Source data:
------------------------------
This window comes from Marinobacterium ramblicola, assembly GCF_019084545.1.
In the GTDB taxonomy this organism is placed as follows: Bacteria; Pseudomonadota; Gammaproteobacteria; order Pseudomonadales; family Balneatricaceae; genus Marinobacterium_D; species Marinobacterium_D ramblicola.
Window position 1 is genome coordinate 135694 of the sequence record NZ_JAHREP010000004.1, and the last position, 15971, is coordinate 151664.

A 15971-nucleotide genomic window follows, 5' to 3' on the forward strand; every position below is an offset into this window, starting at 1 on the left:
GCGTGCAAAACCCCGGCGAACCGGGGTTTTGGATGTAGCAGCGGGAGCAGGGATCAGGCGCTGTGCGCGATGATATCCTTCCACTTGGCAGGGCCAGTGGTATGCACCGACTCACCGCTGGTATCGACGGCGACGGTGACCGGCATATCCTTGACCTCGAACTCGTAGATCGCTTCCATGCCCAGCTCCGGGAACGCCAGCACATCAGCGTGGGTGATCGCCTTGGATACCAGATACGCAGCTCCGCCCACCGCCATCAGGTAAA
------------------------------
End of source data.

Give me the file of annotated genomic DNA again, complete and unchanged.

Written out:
This window comes from Marinobacterium ramblicola, assembly GCF_019084545.1.
In the GTDB taxonomy this organism is placed as follows: Bacteria; Pseudomonadota; Gammaproteobacteria; order Pseudomonadales; family Balneatricaceae; genus Marinobacterium_D; species Marinobacterium_D ramblicola.
Window position 1 is genome coordinate 135694 of the sequence record NZ_JAHREP010000004.1, and the last position, 15971, is coordinate 151664.

A 15971-nucleotide genomic window follows, 5' to 3' on the forward strand; every position below is an offset into this window, starting at 1 on the left:
GCGTGCAAAACCCCGGCGAACCGGGGTTTTGGATGTAGCAGCGGGAGCAGGGATCAGGCGCTGTGCGCGATGATATCCTTCCACTTGGCAGGGCCAGTGGTATGCACCGACTCACCGCTGGTATCGACGGCGACGGTGACCGGCATATCCTTGACCTCGAACTCGTAGATCGCTTCCATGCCCAGCTCCGGGAACGCCAGCACATCAGCGTGGGTGATCGCCTTGGATACCAGATACGCAGCTCCGCCCACCGCCATCAGGTAAA